Barnabas is described as an apostle with Paul in Acts 14:14.
Timothy and Silas
Paul's letter 1 Thessalonians is written jointly by Paul, Timothy and Silas (1 Thessalonians 1:1). In 1 Thessalonians 2:6, the collective writers describe themselves as apostles. So this means that Silas and Timothy were counted as apostles.
Andronicus and Junio
These two are described as outstanding among the apostles, in Romans 16:7. Some suggest that this means they were outstandingly well known to the apostles. But I prefer the plainer, more obvious reading.
In Philippians 2:25, Epaphroditus is described as a messenger. What our English translations frequently miss is that the very same word apostolon is used.
Has apostleship ceased?
There are those Christians who believe that all the supernatural ministries of the New Testament came to an end when the canon of scripture was complete. This is an honourable position, but not one that I share. The view, known as cessationism, is based on a particular interpretation of 1 Corinthians 13:10 - 'But when that which is perfect has come, then that which is in part will be done away'. The Greek word for perfect has the meaning of complete, that is fullfilling its designed role. A perfect toaster may not look pretty and you might have to push the levers to get the toast out, but it is perfect, it makes toast. The assumption is that perfect is referencing scripture in 1 Corinthians 13:10 as being complete. If read in context it is more likely it is the the kingdom to come that is complete or perfect.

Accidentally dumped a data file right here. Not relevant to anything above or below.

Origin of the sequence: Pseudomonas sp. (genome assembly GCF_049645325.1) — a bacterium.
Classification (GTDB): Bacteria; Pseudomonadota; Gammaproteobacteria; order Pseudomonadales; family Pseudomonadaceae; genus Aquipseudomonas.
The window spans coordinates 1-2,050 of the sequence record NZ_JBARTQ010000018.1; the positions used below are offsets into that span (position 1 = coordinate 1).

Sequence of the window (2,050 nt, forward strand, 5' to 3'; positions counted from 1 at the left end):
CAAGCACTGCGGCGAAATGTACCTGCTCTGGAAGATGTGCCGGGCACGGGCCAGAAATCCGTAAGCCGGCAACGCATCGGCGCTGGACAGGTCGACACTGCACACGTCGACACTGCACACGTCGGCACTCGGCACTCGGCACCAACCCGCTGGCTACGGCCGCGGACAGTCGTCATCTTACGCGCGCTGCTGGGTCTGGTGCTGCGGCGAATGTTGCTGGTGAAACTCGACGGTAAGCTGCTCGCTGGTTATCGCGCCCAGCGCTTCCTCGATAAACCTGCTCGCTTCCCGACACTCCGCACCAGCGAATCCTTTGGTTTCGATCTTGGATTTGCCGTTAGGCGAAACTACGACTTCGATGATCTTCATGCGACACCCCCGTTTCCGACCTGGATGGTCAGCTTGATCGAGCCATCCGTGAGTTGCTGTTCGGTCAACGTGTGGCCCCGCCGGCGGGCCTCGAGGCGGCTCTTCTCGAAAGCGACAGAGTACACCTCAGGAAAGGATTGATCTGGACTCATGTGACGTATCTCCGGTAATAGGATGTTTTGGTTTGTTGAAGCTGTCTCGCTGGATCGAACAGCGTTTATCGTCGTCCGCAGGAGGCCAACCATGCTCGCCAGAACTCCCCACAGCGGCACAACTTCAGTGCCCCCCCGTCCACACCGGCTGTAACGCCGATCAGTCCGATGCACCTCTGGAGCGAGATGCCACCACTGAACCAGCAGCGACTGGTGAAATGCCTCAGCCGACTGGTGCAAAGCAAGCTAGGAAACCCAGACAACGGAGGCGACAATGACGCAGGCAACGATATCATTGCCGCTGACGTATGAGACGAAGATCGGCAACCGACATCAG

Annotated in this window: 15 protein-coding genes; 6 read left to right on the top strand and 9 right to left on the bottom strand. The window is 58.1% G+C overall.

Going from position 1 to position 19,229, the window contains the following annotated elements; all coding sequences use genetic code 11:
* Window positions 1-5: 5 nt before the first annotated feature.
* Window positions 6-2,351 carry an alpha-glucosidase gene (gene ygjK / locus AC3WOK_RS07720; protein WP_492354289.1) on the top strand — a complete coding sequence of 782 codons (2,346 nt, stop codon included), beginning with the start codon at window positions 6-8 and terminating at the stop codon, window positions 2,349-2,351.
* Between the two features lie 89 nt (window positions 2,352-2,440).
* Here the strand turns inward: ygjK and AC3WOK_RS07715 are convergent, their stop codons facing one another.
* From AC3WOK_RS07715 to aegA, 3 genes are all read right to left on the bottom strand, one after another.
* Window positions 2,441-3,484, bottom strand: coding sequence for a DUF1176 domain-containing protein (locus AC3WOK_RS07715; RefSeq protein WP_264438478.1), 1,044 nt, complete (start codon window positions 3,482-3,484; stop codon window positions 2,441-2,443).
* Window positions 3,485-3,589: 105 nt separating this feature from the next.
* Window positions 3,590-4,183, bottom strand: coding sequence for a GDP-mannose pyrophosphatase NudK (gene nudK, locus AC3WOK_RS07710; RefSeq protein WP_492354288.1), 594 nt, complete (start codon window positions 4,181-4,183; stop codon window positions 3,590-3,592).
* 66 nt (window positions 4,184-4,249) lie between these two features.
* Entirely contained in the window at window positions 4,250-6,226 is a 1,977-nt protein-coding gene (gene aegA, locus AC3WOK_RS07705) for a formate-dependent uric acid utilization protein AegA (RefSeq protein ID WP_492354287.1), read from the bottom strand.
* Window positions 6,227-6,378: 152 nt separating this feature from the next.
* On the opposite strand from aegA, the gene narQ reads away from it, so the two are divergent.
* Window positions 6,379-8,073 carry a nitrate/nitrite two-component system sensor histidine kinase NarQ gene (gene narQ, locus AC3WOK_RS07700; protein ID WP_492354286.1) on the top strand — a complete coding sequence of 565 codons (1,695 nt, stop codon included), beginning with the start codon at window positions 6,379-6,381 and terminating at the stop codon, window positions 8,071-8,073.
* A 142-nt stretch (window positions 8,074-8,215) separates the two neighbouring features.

If we allow that gifts of the Spirit, such as tongues and prophecy, exist today, then some Christians are puzzled by where to draw a line between ministries available today and those not. For example, the five-fold ministry of Ephesians 4:11; apostles, prophets, evangelists, pastors and teachers. There are some Christians who separate the first two ministries as no longer available. Those convinced of the currency of tongues and prophecy have a tendency to draw a line after the first ministry. But an increasing number of Christians are realising that no line should be drawn at all. There is no justification from the passage for supposing that some ministries are available today and some not. Therefore, we can conclude that apostleship is a ministry available today.
Clearly, such apostles are not in the same category as Paul and the eleven, who were sent directly by Jesus. In the same way modern day apostles are not in the same category as biblical prophets. Biblical prophets spoke the inspired words of scripture, but NT prophets' words were to be weighed.
Modern apostles are likely to be those, whose ministry covers a wide area, probably including the respect of many churches, rather as William Bagshawe was described as 'The Apostle of the Peak' in the biography by John Brentnall.
The idea that the ministry of an apostle may still be open today is controversial. It should be noted that many Christians would disagree with such a notion, for completely honourable reasons.
There are other Christians, however, who would say that although we cannot accept the sort of apostles who wrote scripture, believing the canon of scripture to be completely closed, there would seem to be a strong biblical case for apostles of the same nature as Barnabas, Timothy and Silas.